Industrial and Commercial Bank of China (ICBC) recently reported a contraction in its e-commerce business to the end of June. According to an “Important Announcement of Ronge Shopping Personal Mall,” ICBC will stop its services related to Ronge shopping mall at midnight on June 30. However, if users need to exchange points, buy precious metals and donate to charity, they can log in to ICBC mobile banking.
The business platform Rong e-gou was first launched on January 12, 2014. The personal mall brings together more than ten major categories such as digital home appliances, automobiles, financial products, clothing, shoes and hats, food and beverages, jewelry a nd gifts, transportation and tourism, hundreds of well-known brands, and nearly 10,000 best-selling products. In 2016, the annual report showed the accumulated transaction volume exceeded 1 trillion yuan (150 billion dollars), with almost 3,000 merchants and more than 225,000 registered buyers. After eight years, it has transformed into a comprehensive e-commerce platform covering B2C, B2B, and other fully functioning businesses.
Chinese authorities have required banks to divest non-banking businesses, and banks cannot establish non-financial business subsidiaries. The shutting down of Rong e-gou is seen as compliance with regulations and the bank’s strategy based on cost-effectiveness.
According to Su Xiaorui, a senior analyst in the financial industry, “The reasons behind the suspension of personal mall services by banks are various. The expected effect has not been achieved, and it has not brought much help to the bank’s performance growth. Second, the bank expects to focus more on its main business through business integration and optimization.”
Zhou Maohua, a macro-finance researcher at Everbright Bank, analyzed the failure of banking e-commerce. He said, “The competition in the e-commerce market is fierce, and banks’ cross-border e-commerce business is relatively uncompetitive in terms of consumption scenarios and customer experience, and the corresponding talent pool is insufficient, and market competition tends to be conservative. E-commerce brings data and a certain amount of intermediary business income to banks but also faces risks such as counterfeit products, consumer complaints, disputes, and market brand reputation.”
In 2012, ICBC created Sharon, the first banking e-commerce platform in China, and became a pioneer in the banking e-commerce business. Several banks successively launched their e-commerce platforms, such as ICBC “Rong e-gou,” Agricultural Bank of China “E-Business Manager,” Bank of China “BOC E-commerce,” Bank of Communications “Jiao Bo.” This promising business line, however, didn’t last for long. After several years of operation, some banks have adjusted their strategies and integrated their e-commerce platforms with their mobile banking or credit card malls. Unfortunately, only a few are still running.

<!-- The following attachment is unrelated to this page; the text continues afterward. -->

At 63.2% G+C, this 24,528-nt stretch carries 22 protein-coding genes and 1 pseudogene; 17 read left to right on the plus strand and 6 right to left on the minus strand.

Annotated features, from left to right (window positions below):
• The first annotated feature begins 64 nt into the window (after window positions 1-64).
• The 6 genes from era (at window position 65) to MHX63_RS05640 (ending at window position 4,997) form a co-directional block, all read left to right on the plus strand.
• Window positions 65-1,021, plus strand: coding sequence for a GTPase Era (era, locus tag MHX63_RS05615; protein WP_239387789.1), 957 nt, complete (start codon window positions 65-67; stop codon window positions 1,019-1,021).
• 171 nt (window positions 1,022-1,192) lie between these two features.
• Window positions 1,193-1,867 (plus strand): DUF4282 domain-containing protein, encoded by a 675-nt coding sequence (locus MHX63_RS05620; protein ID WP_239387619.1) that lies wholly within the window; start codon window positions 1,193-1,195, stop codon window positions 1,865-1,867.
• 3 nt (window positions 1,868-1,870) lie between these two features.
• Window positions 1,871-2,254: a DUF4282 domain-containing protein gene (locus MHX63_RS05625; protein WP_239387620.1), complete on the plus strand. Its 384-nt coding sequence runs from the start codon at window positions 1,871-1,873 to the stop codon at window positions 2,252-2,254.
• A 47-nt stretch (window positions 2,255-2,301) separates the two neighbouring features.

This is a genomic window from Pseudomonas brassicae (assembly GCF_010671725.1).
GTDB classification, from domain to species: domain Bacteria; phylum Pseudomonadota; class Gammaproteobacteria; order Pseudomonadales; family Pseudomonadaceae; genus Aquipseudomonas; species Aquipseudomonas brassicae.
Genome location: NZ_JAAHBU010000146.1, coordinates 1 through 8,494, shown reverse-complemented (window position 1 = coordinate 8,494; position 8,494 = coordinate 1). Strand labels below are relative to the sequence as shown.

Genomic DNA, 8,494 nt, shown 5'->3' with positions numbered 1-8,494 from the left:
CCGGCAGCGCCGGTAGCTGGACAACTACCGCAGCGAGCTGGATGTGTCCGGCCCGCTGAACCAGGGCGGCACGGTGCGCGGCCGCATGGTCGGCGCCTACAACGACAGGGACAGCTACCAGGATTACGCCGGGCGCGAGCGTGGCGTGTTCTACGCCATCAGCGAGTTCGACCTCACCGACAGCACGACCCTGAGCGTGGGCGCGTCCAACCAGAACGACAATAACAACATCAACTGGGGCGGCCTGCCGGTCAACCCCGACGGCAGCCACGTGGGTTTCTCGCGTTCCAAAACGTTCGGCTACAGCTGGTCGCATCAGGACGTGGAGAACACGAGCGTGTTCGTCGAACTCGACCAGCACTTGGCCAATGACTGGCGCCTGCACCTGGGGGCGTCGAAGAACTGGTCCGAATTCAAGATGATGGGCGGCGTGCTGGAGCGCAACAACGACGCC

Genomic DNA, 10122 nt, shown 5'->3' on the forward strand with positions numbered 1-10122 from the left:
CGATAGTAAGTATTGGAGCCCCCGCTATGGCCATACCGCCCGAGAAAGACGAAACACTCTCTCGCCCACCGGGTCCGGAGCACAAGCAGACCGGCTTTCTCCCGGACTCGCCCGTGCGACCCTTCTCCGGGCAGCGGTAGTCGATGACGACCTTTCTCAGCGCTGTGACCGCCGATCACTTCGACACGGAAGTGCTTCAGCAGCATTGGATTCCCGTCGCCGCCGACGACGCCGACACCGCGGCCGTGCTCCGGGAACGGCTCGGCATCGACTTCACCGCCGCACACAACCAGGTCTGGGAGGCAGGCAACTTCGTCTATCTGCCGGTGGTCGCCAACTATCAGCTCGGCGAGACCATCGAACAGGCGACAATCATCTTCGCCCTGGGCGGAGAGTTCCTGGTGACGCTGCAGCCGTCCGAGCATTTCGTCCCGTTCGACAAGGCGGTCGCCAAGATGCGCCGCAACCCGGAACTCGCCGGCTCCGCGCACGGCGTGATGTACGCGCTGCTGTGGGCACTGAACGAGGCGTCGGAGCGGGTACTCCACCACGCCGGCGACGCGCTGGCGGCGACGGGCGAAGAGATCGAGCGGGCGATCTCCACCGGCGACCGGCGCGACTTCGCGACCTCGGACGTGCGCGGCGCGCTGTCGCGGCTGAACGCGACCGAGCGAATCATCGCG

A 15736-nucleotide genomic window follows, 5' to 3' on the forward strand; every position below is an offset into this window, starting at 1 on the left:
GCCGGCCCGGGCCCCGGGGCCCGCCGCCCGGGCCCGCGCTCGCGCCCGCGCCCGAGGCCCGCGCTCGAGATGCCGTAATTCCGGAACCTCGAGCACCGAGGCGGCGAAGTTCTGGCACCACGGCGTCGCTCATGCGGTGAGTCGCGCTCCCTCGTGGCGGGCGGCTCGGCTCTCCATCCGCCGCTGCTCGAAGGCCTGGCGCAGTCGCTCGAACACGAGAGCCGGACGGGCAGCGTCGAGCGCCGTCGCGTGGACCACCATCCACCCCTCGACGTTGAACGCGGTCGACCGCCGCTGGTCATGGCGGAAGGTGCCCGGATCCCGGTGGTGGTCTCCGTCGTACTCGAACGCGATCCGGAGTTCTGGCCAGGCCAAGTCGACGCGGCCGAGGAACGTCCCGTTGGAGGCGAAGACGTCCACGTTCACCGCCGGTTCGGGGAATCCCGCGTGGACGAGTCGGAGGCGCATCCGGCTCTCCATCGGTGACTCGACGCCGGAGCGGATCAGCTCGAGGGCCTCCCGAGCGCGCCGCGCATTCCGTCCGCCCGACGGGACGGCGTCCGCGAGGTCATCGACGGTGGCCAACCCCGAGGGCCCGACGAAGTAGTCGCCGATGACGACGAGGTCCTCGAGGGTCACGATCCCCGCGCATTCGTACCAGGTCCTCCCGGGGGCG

Gu Weiyu, director of the Center for Financial Innovation and Risk Management at the Central University of Finance and Economics, said, “Finance and e-commerce have very different requirements for organizational capabilities and resources. Traditional finance has not yet been able to implement ‘Internet +’ well, and is still exploring and further promoting ‘financial technology.’”
Su Xiaorui added, “Looking at the development history of bank e-commerce, some bank-based e-commerce platforms have many shortcomings, such as not building an evaluation system for commodities and stores. And their technical support and innovation are far inferior to traditional e-commerce platforms. Poor experience makes it difficult for the platform to stay. As traditional financial institutions, banks are rooted in offline outlets, and they do not make enough efforts in publicity and momentum, whic h makes the brand awareness of e-commerce platforms among the masses not high. And some customers do not even know that the bank has relevant shopping platforms.”
Regarding the future development of bank-based e-commerce platforms, Su Xiaorui mentioned that it depends on the bank’s ability to coordinate capital flow, information flow, and logistics. In addition, it needs to break through the shackles of traditional banks and integrate more into Internet thinking.
Gu Weiyu, on the other hand, said it is more feasible to cooperate with the e-commerce platform than the bank’s e-commerce platform, and the two parties work together to serve customers. “If a bank wants to further establish its e-commerce platform, it can take shareholding, acquisition, etc., and at the same time, it should establish operation management and incentive mechanism suitable for e-commerce. From the perspective of the market for e-commerce development, competition is small, and the supply of business services is insufficient.”